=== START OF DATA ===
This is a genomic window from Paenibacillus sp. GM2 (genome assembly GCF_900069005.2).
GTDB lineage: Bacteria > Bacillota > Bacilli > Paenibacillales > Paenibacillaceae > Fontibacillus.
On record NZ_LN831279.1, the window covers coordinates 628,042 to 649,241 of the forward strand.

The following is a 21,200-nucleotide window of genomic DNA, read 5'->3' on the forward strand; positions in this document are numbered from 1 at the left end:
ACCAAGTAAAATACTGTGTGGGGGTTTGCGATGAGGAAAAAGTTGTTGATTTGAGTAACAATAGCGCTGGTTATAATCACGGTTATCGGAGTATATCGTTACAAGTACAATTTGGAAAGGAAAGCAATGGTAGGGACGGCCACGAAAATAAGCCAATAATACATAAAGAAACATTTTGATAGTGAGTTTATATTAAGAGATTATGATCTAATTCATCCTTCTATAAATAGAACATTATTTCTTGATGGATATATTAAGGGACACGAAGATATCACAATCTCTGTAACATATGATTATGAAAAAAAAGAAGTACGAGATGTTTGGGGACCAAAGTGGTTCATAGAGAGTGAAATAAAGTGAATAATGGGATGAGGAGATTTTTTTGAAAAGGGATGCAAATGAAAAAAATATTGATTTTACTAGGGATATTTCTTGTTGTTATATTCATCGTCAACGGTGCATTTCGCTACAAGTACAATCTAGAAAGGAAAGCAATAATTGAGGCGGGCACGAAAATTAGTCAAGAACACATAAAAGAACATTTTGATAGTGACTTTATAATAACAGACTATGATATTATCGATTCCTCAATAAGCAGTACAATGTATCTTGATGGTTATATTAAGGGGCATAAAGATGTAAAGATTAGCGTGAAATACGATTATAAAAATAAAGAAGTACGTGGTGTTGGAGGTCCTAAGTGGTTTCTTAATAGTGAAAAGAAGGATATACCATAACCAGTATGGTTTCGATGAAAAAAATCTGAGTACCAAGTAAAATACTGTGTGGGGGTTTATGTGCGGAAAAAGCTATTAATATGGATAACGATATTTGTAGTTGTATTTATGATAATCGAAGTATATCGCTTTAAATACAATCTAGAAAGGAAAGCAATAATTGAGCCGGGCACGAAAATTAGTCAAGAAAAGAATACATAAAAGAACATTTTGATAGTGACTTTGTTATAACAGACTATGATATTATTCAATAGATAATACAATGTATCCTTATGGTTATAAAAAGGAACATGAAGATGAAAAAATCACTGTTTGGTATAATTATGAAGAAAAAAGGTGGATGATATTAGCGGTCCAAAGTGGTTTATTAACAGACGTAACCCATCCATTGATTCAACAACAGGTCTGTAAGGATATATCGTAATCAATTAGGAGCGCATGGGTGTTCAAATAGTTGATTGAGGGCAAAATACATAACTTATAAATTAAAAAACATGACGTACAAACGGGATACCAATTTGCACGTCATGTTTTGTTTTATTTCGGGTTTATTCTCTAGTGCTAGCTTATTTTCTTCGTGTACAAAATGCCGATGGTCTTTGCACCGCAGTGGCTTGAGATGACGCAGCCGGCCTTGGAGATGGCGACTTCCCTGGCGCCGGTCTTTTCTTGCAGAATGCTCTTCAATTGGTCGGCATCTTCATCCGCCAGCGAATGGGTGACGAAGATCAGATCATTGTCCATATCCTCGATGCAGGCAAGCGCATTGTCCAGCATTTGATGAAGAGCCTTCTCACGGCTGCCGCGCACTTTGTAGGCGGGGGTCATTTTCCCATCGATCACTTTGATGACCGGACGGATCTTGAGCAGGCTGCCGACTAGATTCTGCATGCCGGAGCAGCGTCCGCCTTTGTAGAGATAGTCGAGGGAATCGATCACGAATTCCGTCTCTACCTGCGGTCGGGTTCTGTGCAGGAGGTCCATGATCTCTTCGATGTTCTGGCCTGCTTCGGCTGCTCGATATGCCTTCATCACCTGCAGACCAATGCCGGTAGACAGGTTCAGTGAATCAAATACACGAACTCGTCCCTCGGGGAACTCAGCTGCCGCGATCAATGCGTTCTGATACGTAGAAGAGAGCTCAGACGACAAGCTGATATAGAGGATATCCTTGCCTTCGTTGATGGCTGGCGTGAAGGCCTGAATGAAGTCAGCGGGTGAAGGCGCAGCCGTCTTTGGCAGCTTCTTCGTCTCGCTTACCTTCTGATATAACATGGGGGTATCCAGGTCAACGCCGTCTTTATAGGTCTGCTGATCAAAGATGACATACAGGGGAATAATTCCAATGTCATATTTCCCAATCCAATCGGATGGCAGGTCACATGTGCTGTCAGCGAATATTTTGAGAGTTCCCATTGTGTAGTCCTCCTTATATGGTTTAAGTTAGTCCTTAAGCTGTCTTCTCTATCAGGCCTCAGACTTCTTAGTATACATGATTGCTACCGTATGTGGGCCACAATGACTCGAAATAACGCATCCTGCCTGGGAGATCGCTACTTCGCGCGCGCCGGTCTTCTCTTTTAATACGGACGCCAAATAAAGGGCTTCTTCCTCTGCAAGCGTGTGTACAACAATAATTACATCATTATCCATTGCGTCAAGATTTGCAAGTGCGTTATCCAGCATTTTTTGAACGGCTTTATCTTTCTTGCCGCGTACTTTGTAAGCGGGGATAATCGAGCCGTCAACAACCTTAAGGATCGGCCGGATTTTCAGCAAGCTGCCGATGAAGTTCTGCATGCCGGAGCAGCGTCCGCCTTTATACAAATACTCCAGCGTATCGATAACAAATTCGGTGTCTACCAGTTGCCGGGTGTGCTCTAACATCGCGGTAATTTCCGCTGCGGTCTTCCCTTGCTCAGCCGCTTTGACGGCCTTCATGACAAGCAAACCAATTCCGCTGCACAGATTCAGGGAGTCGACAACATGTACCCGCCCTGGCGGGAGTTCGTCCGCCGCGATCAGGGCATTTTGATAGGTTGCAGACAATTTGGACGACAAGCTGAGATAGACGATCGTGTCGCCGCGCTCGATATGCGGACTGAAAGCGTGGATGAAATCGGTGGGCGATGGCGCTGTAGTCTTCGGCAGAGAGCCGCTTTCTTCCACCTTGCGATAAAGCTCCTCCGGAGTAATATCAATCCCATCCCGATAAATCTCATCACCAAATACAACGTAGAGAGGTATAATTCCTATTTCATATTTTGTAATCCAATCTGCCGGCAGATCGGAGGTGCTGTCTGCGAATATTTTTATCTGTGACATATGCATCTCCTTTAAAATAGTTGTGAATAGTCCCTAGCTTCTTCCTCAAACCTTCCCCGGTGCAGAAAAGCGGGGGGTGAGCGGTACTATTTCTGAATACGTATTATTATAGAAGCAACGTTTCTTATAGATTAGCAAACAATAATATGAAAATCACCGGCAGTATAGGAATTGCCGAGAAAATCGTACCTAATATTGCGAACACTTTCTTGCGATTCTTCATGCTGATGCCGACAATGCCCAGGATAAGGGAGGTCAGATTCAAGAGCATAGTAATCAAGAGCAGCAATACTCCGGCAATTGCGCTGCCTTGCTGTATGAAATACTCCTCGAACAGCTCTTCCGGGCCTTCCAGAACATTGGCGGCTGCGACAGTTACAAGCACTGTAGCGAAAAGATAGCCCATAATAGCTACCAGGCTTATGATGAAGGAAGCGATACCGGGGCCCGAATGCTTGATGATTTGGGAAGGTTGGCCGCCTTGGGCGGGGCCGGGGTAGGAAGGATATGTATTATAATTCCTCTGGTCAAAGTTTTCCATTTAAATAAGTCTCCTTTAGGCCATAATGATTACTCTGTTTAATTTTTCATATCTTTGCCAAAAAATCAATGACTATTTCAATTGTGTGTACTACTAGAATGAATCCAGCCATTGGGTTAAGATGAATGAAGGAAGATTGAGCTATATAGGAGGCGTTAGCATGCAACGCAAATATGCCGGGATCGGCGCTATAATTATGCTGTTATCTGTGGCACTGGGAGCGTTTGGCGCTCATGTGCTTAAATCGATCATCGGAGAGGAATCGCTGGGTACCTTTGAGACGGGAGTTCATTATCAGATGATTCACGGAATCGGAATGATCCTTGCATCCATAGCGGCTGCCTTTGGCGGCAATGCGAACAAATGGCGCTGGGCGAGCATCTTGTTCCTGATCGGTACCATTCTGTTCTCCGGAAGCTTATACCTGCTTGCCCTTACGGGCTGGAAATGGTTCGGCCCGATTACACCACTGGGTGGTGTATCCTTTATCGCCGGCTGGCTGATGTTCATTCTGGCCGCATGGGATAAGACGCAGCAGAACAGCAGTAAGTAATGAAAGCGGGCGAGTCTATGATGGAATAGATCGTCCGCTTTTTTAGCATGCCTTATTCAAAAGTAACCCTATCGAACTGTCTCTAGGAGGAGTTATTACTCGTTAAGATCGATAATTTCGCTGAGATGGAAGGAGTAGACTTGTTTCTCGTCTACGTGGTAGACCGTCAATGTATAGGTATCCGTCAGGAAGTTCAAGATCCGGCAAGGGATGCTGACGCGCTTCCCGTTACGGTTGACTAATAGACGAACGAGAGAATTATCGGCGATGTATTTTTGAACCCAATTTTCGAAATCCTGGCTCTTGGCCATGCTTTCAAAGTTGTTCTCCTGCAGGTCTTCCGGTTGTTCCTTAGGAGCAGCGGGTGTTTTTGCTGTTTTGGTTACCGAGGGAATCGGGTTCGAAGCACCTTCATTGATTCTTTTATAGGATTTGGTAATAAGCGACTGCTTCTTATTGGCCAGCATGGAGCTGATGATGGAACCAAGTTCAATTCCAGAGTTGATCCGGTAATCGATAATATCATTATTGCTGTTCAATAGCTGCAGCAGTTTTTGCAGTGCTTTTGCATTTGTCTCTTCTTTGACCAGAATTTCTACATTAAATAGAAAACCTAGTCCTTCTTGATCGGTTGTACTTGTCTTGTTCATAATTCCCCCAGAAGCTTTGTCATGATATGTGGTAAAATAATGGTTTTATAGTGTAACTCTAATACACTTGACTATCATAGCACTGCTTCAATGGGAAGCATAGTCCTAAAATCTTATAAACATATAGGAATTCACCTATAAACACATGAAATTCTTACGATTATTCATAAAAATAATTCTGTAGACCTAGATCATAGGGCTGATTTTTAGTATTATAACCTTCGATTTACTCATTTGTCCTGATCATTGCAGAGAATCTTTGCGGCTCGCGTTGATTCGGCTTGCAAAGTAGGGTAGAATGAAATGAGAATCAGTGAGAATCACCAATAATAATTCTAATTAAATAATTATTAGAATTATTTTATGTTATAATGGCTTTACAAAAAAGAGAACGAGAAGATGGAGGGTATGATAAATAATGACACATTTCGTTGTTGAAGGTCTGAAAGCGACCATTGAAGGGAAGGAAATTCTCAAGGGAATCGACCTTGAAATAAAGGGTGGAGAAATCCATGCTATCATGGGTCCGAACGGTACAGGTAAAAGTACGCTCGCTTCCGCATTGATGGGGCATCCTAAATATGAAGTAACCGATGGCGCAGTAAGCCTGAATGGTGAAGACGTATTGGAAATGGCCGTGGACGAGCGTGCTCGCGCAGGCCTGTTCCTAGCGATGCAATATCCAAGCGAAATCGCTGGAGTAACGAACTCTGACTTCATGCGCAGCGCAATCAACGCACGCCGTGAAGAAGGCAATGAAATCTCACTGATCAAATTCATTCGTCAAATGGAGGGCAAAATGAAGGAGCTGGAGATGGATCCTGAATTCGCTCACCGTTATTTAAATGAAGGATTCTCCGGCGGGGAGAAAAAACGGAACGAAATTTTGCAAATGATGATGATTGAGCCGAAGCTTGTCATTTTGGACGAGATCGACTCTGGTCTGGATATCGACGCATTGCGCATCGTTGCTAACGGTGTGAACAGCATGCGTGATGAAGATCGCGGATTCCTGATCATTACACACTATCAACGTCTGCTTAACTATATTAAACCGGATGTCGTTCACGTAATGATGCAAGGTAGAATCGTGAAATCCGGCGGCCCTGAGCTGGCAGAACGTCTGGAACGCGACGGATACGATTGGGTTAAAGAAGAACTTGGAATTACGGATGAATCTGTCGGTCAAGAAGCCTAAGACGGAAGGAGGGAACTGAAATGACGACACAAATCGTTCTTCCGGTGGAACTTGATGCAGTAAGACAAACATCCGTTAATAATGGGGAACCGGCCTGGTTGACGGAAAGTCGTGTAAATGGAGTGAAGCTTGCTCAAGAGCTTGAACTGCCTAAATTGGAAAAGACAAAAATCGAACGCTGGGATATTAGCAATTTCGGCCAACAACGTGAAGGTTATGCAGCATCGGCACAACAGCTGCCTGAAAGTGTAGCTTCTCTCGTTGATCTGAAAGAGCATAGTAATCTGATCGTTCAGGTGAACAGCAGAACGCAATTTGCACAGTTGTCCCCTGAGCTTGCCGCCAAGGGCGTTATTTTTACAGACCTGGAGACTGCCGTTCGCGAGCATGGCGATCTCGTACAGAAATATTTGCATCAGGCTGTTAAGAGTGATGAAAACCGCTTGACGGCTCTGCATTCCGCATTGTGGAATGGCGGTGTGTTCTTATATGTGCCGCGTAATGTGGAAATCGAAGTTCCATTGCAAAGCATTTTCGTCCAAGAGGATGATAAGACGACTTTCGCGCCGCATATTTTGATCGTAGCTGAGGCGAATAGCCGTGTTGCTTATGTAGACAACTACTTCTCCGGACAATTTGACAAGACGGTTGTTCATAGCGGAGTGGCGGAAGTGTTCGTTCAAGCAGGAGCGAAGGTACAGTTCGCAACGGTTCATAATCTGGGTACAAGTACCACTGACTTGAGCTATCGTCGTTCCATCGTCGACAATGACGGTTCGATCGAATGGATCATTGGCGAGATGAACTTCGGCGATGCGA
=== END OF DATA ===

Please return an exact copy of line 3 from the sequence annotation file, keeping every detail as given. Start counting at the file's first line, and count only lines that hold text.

On record NZ_LN831279.1, the window covers coordinates 628,042 to 649,241 of the forward strand.